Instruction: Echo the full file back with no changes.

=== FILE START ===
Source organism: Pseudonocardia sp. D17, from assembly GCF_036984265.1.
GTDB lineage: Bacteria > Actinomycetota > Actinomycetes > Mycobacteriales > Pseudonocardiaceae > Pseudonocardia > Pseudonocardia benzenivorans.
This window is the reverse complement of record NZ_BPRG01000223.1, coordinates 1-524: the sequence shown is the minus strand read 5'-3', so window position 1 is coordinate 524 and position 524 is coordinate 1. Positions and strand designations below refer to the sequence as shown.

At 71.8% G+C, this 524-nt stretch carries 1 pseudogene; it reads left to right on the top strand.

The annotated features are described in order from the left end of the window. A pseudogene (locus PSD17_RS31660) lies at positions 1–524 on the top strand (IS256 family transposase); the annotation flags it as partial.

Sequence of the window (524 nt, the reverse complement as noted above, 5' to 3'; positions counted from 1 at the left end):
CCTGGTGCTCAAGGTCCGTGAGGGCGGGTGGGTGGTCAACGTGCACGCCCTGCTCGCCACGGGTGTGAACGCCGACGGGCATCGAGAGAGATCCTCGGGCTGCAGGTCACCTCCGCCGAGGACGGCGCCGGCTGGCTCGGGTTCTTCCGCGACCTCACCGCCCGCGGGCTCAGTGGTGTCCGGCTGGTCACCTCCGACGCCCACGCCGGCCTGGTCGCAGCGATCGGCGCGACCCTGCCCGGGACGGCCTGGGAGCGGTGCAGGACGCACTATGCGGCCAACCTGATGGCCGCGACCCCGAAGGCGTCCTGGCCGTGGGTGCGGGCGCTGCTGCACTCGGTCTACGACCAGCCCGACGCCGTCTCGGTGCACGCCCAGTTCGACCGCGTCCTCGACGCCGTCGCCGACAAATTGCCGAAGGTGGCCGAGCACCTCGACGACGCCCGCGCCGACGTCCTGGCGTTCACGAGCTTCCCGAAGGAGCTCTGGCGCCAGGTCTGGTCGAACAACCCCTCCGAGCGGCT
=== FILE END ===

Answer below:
Source organism: Pseudonocardia sp. D17, from assembly GCF_036984265.1.
GTDB lineage: Bacteria > Actinomycetota > Actinomycetes > Mycobacteriales > Pseudonocardiaceae > Pseudonocardia > Pseudonocardia benzenivorans.
This window is the reverse complement of record NZ_BPRG01000223.1, coordinates 1-524: the sequence shown is the minus strand read 5'-3', so window position 1 is coordinate 524 and position 524 is coordinate 1. Positions and strand designations below refer to the sequence as shown.

At 71.8% G+C, this 524-nt stretch carries 1 pseudogene; it reads left to right on the top strand.

The annotated features are described in order from the left end of the window. A pseudogene (locus PSD17_RS31660) lies at positions 1–524 on the top strand (IS256 family transposase); the annotation flags it as partial.

Sequence of the window (524 nt, the reverse complement as noted above, 5' to 3'; positions counted from 1 at the left end):
CCTGGTGCTCAAGGTCCGTGAGGGCGGGTGGGTGGTCAACGTGCACGCCCTGCTCGCCACGGGTGTGAACGCCGACGGGCATCGAGAGAGATCCTCGGGCTGCAGGTCACCTCCGCCGAGGACGGCGCCGGCTGGCTCGGGTTCTTCCGCGACCTCACCGCCCGCGGGCTCAGTGGTGTCCGGCTGGTCACCTCCGACGCCCACGCCGGCCTGGTCGCAGCGATCGGCGCGACCCTGCCCGGGACGGCCTGGGAGCGGTGCAGGACGCACTATGCGGCCAACCTGATGGCCGCGACCCCGAAGGCGTCCTGGCCGTGGGTGCGGGCGCTGCTGCACTCGGTCTACGACCAGCCCGACGCCGTCTCGGTGCACGCCCAGTTCGACCGCGTCCTCGACGCCGTCGCCGACAAATTGCCGAAGGTGGCCGAGCACCTCGACGACGCCCGCGCCGACGTCCTGGCGTTCACGAGCTTCCCGAAGGAGCTCTGGCGCCAGGTCTGGTCGAACAACCCCTCCGAGCGGCT